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Sea Education Association | SEA Currents

SEA Currents: SEASCape


Jul

31

Intellectual Voyage

Katarina Zahedi & Nadia Diskin-Gaudette, Milton Academy & Boston Latin School
SEA Semester

Hello world. Welcome to the first and final edition of Katarina and Nadia’s blog.

Today we woke up to a delicious breakfast of eggs, potatoes, and pineapples (Katarina really likes pineapples, while Nadia did not eat any. She prefers potatoes). It was lively and loud as usual in B House because B house is best house, whereas in C House it was peaceful and quiet.

After breakfast, we mustered outside to learn new knots in our watch meeting. We learned a square (reef) knot and a slipped reef knot. Some of us struggled at first, but with the help of our wonderful watch leaders, we eventually mastered the art of the knot.

Next, we walked to the Madden Center for a day full of learning. Our first class was Oceans and Society with Dan the Man. We learned about the connections between the religious and economic history of fisheries. Basically, the international herring and cod fishing industry is the equivalent to today’s oil industry. Wow. You learn something new everyday.

We continued our intellectual voyage in our Oceanography class where we learned about marine mammals. There are four different types of marine mammals: cetaceans, pinnipeds, sirenians, and fissipeds. And what would a marine mammal learning experience be without watching some cute baby seal and otter videos. How adorable!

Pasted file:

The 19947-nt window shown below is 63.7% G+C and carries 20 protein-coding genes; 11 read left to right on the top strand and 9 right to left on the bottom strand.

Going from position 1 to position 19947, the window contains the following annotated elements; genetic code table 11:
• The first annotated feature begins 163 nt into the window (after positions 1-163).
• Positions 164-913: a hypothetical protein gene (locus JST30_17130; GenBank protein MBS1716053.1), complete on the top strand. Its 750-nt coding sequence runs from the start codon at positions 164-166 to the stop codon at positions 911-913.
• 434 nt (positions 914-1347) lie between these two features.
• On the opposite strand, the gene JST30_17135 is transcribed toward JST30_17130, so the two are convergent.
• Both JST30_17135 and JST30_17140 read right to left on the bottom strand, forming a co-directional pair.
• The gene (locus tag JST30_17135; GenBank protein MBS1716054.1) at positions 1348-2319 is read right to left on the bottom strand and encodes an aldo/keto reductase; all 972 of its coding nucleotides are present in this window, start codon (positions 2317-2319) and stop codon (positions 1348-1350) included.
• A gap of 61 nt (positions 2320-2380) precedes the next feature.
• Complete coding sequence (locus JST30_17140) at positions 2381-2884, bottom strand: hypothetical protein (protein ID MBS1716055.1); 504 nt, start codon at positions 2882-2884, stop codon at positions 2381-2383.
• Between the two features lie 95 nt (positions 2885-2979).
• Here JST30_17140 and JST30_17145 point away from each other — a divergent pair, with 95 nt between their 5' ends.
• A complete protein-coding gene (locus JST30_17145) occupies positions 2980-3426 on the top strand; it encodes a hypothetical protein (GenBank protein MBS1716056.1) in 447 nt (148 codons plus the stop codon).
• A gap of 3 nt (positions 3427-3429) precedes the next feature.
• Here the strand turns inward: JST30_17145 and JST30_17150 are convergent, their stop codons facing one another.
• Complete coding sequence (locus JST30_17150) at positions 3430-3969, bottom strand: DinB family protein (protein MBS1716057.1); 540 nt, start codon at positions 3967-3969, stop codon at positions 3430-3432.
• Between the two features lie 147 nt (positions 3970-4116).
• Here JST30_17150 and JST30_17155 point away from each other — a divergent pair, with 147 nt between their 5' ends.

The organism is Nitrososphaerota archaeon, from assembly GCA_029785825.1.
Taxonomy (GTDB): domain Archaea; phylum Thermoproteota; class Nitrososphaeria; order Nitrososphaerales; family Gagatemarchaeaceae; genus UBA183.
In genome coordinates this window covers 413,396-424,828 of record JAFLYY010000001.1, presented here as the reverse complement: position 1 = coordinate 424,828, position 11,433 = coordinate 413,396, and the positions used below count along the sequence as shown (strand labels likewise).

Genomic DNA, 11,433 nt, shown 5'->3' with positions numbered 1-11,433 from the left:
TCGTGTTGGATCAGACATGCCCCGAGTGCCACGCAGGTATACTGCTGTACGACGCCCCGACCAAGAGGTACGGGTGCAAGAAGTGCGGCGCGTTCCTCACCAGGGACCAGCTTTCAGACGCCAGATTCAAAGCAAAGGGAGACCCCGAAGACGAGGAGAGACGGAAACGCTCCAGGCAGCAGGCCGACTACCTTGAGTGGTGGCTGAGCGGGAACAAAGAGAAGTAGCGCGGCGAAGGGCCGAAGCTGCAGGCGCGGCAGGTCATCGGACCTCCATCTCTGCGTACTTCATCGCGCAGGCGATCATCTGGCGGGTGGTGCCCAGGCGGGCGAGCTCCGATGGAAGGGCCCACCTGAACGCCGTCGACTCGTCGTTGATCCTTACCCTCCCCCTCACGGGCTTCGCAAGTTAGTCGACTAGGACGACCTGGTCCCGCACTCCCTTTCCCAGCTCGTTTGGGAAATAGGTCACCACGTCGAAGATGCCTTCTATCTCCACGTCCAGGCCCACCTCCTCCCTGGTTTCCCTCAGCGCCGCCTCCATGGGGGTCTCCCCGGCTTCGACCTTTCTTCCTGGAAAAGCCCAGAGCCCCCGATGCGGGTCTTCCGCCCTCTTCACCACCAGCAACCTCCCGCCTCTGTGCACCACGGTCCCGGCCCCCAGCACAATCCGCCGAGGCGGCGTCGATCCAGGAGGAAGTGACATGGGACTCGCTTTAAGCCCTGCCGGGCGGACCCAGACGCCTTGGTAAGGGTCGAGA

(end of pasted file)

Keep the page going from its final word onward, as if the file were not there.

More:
Unfortunately, we could not have Taco Tuesday tomorrow due to our field trip (spoiler alert tee hee), so we had Taco Monday. And thus, we had lunch. It was très délicieux (That’s right, we speak french). Sabrina, our steward, is our mom and a wonderful cook. Thank you, Sabrina!

After lunch, we met back in Madden Center to continue our Oceanography class. We learned about the different ways to classify marine life, such as by energy source, mobility, life cycle, and habitat. Maia, our Oceanography teacher, then took us to the lab to see different types of marine life. Under the microscope, we found a copepod, a crab larvae, and other plankton in a sample of water from our Zephyr boat trip earlier in the week. We also saw various preserved (but sadly deceased) marine organisms such as a porcupinefish, a brittle star, and a paper nautilus.

What a wonderful day of learning! We ended the day’s intellectual voyage with some free time. A few people went to the beach, some went to a convenience store, while others just relaxed and kicked back on campus.

In the evening, we all gathered together for a lovely burger dinner and then we had exploratory. In exploratory, all of the RA’s and Sabrina talked about their experiences with college and the SEA Semester program. Emma, one of our RA’s, had a hilarious presentation and also included a video of a seahorse giving birth. Oh, the miracle of life! Overall, all of the presentations were very eye-opening.

And thus, we end our day with study hall where the #1 blog writers, Katarina and Nadia, wrote this very blog you are reading right now. Readers, you guys are the real MVP. Thanks for reading!

XOXO,
Katarina and Nadia

Categories: SEASCape, • Topics: seascape2  life on shore  research  marine biodiversity • (0) Comments
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